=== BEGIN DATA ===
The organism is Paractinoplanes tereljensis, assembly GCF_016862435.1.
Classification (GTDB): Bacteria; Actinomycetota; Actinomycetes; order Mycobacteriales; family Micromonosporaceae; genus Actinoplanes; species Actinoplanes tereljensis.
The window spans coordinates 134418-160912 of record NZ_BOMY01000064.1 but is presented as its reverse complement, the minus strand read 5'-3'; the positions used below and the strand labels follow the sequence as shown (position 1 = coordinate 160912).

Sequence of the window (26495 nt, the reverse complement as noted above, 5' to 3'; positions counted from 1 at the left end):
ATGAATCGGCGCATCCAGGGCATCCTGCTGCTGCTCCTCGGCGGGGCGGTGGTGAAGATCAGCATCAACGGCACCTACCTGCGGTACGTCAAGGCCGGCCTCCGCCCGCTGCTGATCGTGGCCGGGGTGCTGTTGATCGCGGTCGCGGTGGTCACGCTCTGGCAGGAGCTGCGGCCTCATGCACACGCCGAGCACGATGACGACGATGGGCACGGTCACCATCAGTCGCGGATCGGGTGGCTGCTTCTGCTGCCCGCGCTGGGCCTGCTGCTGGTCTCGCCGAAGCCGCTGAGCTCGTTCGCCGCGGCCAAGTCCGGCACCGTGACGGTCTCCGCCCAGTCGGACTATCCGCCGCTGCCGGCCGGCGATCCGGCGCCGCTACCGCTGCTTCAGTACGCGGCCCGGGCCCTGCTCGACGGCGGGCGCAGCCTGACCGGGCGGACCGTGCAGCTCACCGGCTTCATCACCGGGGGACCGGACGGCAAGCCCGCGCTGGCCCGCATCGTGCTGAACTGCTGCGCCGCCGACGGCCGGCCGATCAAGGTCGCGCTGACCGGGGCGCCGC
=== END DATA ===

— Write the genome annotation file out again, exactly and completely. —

The organism is Paractinoplanes tereljensis, assembly GCF_016862435.1.
Classification (GTDB): Bacteria; Actinomycetota; Actinomycetes; order Mycobacteriales; family Micromonosporaceae; genus Actinoplanes; species Actinoplanes tereljensis.
The window spans coordinates 134418-160912 of record NZ_BOMY01000064.1 but is presented as its reverse complement, the minus strand read 5'-3'; the positions used below and the strand labels follow the sequence as shown (position 1 = coordinate 160912).

Sequence of the window (26495 nt, the reverse complement as noted above, 5' to 3'; positions counted from 1 at the left end):
ATGAATCGGCGCATCCAGGGCATCCTGCTGCTGCTCCTCGGCGGGGCGGTGGTGAAGATCAGCATCAACGGCACCTACCTGCGGTACGTCAAGGCCGGCCTCCGCCCGCTGCTGATCGTGGCCGGGGTGCTGTTGATCGCGGTCGCGGTGGTCACGCTCTGGCAGGAGCTGCGGCCTCATGCACACGCCGAGCACGATGACGACGATGGGCACGGTCACCATCAGTCGCGGATCGGGTGGCTGCTTCTGCTGCCCGCGCTGGGCCTGCTGCTGGTCTCGCCGAAGCCGCTGAGCTCGTTCGCCGCGGCCAAGTCCGGCACCGTGACGGTCTCCGCCCAGTCGGACTATCCGCCGCTGCCGGCCGGCGATCCGGCGCCGCTACCGCTGCTTCAGTACGCGGCCCGGGCCCTGCTCGACGGCGGGCGCAGCCTGACCGGGCGGACCGTGCAGCTCACCGGCTTCATCACCGGGGGACCGGACGGCAAGCCCGCGCTGGCCCGCATCGTGCTGAACTGCTGCGCCGCCGACGGCCGGCCGATCAAGGTCGCGCTGACCGGGGCGCCGC